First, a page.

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MAME work and other stuff
October 15, 2012 Haze Categories: General News. 10 Comments on The ‘Almost’ Crowd

There are a couple of drivers I’ve been working on lately which are *almost* right, but at the same time still have a long way to go.

Starting with Black Touch ’96. BT96 is a Korean Beat ’em Up and a driver I started a long time ago. The video system is a bit funky, so so was the focus of my attention. Essentially there are sprites, and tilemaps, but the confusing thing is that the sprites aren’t really sprites at all, infact they just appear to be 4 additional tilemaps with positional strips, however they must be rendered as 4 distinct layers in order to get the priority correct (in terms of list order the background sprites end up sandwiched between two of areas containing character objects) There’s also RAM for another 4 potential layers, but it never seems to be used beyond the initial RAM clear / initialization (and I’m guessing it doesn’t work on real hardware)

I think this video setup, along with some shoddy programming caused issues for the developers of the game, it seems to have a number of bugs, including one where if you attack the enemy with your kick attacks at the top of the playfield you can cause them to fall into, and start walking through the background, complete with momentary priority glitches because the rest of the code really isn’t sure what’s going on. There are also various bogus ram writes to unmapped areas, I’m assuming these are just bad / buggy code, maybe they should end up going to a RAM mirror, but that isn’t clear. Amusingly the Seibu games act in a similar way with bad protection emulation (incorrect collision boxes and movement calculation code causing enemies to walk off-screen) but these tasks aren’t handled by any kind of protection in this game.

Anyway, before the last ‘u’ update I made some improvements to the sprite system incorporating the new findings and also improved the tile layer which is equally deceptive. Tile RAM is written as 16-bit, but the upper 8-bits really don’t seem to matter, the upper bits of the tile number are instead controlled via a bank register, I’ve added support for that, fixing (I hope) the text on the story screens.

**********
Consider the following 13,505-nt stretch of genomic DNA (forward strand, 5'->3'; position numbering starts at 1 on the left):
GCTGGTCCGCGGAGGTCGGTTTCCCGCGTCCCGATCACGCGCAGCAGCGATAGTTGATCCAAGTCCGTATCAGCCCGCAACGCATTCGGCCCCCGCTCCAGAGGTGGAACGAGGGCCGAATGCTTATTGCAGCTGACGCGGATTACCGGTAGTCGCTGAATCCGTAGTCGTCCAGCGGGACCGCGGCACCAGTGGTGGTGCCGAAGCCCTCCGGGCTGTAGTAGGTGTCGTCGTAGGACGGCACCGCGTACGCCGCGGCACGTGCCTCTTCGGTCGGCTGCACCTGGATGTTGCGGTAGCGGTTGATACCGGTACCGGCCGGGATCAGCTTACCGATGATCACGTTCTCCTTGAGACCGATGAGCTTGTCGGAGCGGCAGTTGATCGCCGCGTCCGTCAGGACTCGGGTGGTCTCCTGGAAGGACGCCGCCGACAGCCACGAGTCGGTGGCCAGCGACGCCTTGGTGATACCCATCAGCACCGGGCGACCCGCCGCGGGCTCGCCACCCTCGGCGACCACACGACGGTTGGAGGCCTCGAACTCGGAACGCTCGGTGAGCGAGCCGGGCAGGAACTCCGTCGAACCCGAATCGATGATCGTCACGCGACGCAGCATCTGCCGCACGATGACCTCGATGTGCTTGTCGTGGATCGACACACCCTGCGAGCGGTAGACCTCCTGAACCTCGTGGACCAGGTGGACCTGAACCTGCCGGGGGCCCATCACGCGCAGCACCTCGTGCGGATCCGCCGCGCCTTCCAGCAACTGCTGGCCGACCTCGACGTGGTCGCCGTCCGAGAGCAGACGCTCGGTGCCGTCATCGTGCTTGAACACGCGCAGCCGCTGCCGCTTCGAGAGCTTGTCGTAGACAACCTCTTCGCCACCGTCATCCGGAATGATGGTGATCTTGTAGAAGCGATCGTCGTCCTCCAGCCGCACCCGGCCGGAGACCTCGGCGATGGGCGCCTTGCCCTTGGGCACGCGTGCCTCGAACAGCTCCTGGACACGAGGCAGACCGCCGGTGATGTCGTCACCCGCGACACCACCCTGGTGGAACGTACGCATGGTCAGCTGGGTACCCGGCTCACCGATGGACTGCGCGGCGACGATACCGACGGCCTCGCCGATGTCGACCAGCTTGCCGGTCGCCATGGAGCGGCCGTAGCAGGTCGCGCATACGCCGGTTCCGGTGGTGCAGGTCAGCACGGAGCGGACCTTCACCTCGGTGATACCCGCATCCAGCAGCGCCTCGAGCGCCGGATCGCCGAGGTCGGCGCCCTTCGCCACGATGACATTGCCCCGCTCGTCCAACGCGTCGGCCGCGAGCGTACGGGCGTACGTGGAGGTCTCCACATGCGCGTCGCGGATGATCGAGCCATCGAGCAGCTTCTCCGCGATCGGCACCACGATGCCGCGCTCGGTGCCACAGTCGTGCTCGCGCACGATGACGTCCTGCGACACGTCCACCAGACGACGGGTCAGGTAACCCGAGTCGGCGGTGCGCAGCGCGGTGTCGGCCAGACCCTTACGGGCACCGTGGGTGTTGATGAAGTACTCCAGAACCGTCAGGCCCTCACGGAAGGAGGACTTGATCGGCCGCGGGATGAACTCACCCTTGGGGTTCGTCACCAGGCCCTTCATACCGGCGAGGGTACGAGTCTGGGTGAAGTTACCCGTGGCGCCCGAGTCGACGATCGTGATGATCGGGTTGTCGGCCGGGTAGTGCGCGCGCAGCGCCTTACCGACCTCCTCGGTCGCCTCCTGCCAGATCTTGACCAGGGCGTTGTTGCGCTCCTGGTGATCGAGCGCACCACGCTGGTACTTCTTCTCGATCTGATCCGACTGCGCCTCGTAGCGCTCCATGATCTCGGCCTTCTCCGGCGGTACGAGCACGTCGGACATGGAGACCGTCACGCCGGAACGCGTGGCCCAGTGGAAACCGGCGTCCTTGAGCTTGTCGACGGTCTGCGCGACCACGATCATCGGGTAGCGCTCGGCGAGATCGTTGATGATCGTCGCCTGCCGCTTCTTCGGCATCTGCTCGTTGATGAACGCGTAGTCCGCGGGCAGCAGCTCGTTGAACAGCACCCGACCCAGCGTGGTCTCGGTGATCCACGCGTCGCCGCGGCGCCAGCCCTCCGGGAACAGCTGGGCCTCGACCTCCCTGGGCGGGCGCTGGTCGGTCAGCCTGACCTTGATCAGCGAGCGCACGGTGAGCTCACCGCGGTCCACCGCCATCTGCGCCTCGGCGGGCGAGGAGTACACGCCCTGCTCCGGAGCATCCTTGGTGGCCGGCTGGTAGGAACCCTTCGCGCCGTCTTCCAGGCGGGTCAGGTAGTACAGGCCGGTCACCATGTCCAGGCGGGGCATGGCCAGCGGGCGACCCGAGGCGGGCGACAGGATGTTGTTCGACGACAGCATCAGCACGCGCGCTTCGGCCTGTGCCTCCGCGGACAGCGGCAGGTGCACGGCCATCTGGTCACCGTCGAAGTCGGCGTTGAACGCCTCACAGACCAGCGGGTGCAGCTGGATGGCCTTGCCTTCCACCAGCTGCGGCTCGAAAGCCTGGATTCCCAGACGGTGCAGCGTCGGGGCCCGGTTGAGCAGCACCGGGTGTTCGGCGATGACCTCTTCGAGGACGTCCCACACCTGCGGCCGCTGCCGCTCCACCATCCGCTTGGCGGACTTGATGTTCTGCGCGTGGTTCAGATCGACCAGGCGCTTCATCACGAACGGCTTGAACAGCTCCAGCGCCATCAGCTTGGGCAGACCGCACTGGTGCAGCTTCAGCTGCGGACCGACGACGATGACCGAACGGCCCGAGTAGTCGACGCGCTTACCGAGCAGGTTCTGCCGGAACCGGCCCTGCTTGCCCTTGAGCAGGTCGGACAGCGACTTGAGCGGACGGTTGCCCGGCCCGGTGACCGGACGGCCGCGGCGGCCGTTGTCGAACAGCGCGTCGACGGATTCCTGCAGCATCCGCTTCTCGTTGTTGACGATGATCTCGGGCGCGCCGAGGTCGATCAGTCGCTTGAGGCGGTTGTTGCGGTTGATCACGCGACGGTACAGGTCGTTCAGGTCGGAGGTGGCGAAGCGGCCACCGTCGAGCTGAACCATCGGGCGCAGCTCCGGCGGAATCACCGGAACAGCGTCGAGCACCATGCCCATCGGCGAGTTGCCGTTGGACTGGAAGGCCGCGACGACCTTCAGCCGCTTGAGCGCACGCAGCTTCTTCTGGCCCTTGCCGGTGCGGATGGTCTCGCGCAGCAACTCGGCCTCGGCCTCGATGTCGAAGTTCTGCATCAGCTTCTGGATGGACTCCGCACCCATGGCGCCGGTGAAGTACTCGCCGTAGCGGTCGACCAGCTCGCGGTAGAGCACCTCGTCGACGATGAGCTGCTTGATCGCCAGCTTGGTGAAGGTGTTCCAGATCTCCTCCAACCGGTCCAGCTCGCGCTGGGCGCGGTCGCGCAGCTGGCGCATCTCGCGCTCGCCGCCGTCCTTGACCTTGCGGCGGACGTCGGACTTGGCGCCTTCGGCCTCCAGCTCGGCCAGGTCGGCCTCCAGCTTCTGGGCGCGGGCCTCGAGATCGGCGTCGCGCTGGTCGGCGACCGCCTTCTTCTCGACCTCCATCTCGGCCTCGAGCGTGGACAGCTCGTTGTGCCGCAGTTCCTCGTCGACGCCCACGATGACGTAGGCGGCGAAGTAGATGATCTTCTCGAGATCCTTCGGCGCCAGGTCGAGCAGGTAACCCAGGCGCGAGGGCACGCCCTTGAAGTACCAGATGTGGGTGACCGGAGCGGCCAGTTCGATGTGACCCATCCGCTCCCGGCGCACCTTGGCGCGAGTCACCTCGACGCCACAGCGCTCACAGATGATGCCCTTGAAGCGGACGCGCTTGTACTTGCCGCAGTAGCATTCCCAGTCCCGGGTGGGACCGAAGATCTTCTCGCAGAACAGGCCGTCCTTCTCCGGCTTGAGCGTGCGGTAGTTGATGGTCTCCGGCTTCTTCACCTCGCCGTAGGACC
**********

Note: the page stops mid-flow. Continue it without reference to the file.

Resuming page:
The sound is handled by a PIC ‘MCU’, which thankfully we have a dump of because it was one of the old games which actually got decapped, and for which the MCU serves a useful purpose. The bad news is I’m entirely unfamiliar with the PIC series, and haven’t managed to hook it up, I did put in a request to the rest of the devs but haven’t heard as much as a peep back over it, so I’m guessing there are no devs familiar with it either.

So why isn’t it working? Well the major remaining issue is that the timer doesn’t decrease, I wonder if the PIC is involved in this as well as sound, but it could probably do with some tracing of the 68k code to find out if there isn’t a more simple explanation. Obviously the sound could do with hooking up too. You can play it, I’ve played through a few levels (and you even get a Bikini girl between each level like so many Korean titles..) but without the timer I can’t really consider it to be working.

As a game, it’s terrible, the screenshots below make it look better than it is.

Black Touch '96 Black Touch '96

Black Touch '96 Black Touch '96

Black Touch '96 Black Touch '96

Black Touch '96 Black Touch '96

The second game I’ve been looking at, albeit indirectly is Tecmo’s World Cup 94.

I say indirectly because I’m in the middle of doing some work to all the Video System drivers, as I believe I mentioned in the 3-on-3 Dunk Madness post below. I’ve identified 3 main Video System sprite systems, 2 of which are used on a wide variety of games. Like many early things in MAME which haven’t been touched for a while every game had it’s own implementation of the sprite chip based around what that game, and only the game needed, needless to say most of these implementations were incomplete.

By unifying the code I’ve not only managed to fix the problems with 3-on-3 Dunk Madness player sprites (still some tilemap priority bugs I need to fix there however) but also Tecmo World Cup ’94 has seen benefits from this in two ways.

First of all the players now correctly get rendered in the attract mode, previously the code was actually ignoring half the Sprite RAM because Grand Striker (the game the driver was originally done for) doesn’t use it and we were masking too many bits of the index. The code was also using the wrong sprite enable bit, which was leading to random stray shadows and injured players getting stuck on the screen, that’s also been fixed. Furthermore because the zooming code for sprites has been unified with the other implementations which are apparently more accurate, you no longer get sprites breaking up when they zoom to full-size. There are still some flickering sprites when you score and at the end of matches, but that might be an original game issue.